You should always keep in mind, my child, that whatever your thoughts tell you is from the devil with the aim of making you despair, while he sits back and chortles. Therefore, you should also scoff at him and pay no attention to his silly words. You will never suffer harm when you disregard him. Take care to pay no attention to whatever he says, and you are saved. You will suffer no harm whatsoever if you adhere to this advice. Anyone who has believed his thoughts has suffered harm. This is why disregarding them and saying the prayer does wonders.

Do not sorrow, my child, do not despair, do not lose your courage. No matter what the devil whispers in your mind, it is a lie, deceit. Do not believe him at all! He rejoices when he sees people believing him and becoming embittered. On the other hand, he is tremendously grieved when they do not believe him and remain in peace!

As for me, when my Elder told me that these thoughts need to be disregarded, I believed him completely right away and immediately put his advice into practice---which is how I was cured.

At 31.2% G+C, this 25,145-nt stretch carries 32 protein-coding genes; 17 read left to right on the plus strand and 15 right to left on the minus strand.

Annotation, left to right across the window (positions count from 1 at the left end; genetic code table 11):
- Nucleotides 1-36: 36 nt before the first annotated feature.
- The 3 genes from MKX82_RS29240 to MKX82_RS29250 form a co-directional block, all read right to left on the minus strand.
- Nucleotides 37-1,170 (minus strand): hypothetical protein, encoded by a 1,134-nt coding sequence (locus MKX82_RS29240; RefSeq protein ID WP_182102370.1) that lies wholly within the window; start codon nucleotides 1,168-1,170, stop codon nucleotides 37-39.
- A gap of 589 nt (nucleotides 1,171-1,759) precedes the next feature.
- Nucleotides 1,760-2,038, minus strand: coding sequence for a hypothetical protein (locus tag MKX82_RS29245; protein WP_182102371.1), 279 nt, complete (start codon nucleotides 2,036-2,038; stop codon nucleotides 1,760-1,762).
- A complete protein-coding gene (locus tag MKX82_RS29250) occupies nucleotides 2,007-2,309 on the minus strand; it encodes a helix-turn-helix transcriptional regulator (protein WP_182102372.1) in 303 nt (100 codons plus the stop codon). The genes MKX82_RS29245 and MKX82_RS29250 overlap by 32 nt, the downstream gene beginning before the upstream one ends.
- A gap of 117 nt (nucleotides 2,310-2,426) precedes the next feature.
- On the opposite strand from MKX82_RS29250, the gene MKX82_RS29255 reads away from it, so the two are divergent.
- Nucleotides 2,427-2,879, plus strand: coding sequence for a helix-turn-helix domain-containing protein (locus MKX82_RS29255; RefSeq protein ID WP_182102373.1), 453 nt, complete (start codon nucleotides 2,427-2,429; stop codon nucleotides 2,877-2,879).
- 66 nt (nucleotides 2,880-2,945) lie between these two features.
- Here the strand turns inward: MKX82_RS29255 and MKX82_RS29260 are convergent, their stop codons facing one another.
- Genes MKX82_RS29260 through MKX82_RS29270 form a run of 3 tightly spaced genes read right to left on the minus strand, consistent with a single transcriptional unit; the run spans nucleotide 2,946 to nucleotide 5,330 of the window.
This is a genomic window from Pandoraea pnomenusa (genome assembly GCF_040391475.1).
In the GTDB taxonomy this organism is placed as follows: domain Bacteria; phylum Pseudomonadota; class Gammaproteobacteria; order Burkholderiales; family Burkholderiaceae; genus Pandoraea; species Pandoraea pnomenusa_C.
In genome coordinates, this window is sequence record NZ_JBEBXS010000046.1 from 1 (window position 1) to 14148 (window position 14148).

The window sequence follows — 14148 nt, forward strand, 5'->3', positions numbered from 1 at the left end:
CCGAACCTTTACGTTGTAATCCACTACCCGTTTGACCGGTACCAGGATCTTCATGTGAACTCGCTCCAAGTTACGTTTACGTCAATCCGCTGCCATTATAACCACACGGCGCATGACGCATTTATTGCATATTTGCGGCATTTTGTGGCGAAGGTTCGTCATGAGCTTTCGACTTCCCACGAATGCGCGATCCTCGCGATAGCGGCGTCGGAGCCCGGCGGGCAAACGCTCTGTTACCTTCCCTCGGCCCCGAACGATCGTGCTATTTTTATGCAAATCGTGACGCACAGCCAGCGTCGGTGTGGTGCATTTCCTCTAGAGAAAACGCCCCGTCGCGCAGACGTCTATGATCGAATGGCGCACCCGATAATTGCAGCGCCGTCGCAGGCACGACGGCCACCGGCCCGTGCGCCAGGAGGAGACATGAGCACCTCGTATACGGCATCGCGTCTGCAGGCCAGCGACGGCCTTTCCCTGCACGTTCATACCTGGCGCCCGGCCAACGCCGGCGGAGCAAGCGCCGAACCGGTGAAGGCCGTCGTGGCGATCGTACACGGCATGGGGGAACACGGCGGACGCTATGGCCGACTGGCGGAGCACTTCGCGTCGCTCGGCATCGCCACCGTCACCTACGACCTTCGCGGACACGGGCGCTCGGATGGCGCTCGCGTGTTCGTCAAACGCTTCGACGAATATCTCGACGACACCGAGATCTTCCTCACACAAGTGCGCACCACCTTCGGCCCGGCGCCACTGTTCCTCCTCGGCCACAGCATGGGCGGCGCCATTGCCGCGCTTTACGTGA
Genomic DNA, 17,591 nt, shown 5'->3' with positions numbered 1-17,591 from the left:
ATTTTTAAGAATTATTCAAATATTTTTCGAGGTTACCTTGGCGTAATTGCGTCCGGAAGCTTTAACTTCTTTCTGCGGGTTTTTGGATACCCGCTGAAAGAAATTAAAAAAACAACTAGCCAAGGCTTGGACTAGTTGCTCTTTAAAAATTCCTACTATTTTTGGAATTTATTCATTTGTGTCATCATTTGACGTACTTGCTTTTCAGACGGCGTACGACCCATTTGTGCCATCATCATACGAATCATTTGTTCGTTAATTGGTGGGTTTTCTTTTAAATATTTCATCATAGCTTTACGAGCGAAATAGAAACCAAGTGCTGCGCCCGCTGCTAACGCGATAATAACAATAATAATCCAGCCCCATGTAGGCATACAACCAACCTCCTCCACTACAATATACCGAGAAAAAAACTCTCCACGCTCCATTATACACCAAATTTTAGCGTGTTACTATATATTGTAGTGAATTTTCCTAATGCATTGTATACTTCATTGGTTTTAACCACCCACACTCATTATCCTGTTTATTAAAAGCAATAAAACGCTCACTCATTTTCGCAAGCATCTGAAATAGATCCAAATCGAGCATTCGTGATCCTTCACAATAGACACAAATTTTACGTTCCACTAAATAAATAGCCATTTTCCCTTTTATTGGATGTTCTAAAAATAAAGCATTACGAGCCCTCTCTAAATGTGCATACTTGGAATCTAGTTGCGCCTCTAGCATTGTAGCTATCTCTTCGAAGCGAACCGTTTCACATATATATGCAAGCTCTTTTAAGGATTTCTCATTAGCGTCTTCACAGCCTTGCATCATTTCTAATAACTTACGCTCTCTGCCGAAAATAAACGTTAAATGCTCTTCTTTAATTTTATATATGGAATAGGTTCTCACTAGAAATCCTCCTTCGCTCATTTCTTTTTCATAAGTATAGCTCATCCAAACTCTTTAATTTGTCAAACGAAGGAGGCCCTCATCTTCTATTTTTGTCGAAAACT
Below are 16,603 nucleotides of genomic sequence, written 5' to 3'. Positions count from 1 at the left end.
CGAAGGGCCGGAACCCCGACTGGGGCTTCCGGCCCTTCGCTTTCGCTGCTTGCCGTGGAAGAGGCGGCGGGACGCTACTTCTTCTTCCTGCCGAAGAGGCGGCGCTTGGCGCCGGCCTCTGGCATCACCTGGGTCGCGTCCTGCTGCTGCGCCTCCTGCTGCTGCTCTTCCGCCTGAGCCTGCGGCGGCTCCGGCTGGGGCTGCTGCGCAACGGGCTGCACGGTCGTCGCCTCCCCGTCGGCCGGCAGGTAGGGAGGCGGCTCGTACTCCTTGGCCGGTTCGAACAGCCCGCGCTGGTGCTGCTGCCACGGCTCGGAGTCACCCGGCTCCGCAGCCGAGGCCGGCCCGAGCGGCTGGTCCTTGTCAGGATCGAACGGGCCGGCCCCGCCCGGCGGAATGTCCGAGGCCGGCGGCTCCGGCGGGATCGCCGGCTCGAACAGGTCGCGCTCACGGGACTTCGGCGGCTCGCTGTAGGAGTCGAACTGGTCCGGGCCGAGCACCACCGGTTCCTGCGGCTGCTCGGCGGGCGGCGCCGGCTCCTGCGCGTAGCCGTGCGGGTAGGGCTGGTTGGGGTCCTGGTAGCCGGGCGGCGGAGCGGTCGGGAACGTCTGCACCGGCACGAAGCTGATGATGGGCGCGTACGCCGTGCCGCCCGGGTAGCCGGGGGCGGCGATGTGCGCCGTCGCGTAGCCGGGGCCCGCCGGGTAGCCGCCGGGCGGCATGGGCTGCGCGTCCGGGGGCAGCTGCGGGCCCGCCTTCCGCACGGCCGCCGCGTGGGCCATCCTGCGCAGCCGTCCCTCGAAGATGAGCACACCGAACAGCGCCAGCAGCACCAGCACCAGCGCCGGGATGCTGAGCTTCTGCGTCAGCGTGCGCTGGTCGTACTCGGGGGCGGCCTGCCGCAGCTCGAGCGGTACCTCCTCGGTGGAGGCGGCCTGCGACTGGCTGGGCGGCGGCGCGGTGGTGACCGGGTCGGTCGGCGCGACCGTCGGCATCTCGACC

For the cure to be complete, you must disregard these thoughts. Believe me, this is the best medicine. See to it that you do not neglect it. All your effort should be how not to think of those thoughts that the devil puts in your mind. Pay no attention to them, and do not grieve at all.

Show no mercy towards filthy fantasies; strike at them with anger, with divine fear, with the double-edged sword of the prayer: "Lord Jesus Christ, have mercy on me." Shout it intensely, cry out; Jesus is invisibly present to help. "The Lord is near to all that call upon Him." (Ps. 144:18)



Selected from Counsels from the Holy Mountain from the Letters and Homilies of Elder Ephraim



#44 Nina

Nina

    Very Frequent Poster

  • Members
  • PipPipPipPipPip
  • 3,149 posts

Posted 18 November 2008 - 05:06 AM

From Evagrios the Solitary (The Philokalia Vol. 1; Faber and Faber pg. 63):

The Holy Spirit, out of compassion for our weakness, comes to us even when we are impure. And if He finds our intellect truly praying to Him, He enters it and puts to flight the whole array of thoughts and ideas circling within it, and He arouses it to a longing for spiritual prayer.



#45 Nina

Nina

    Very Frequent Poster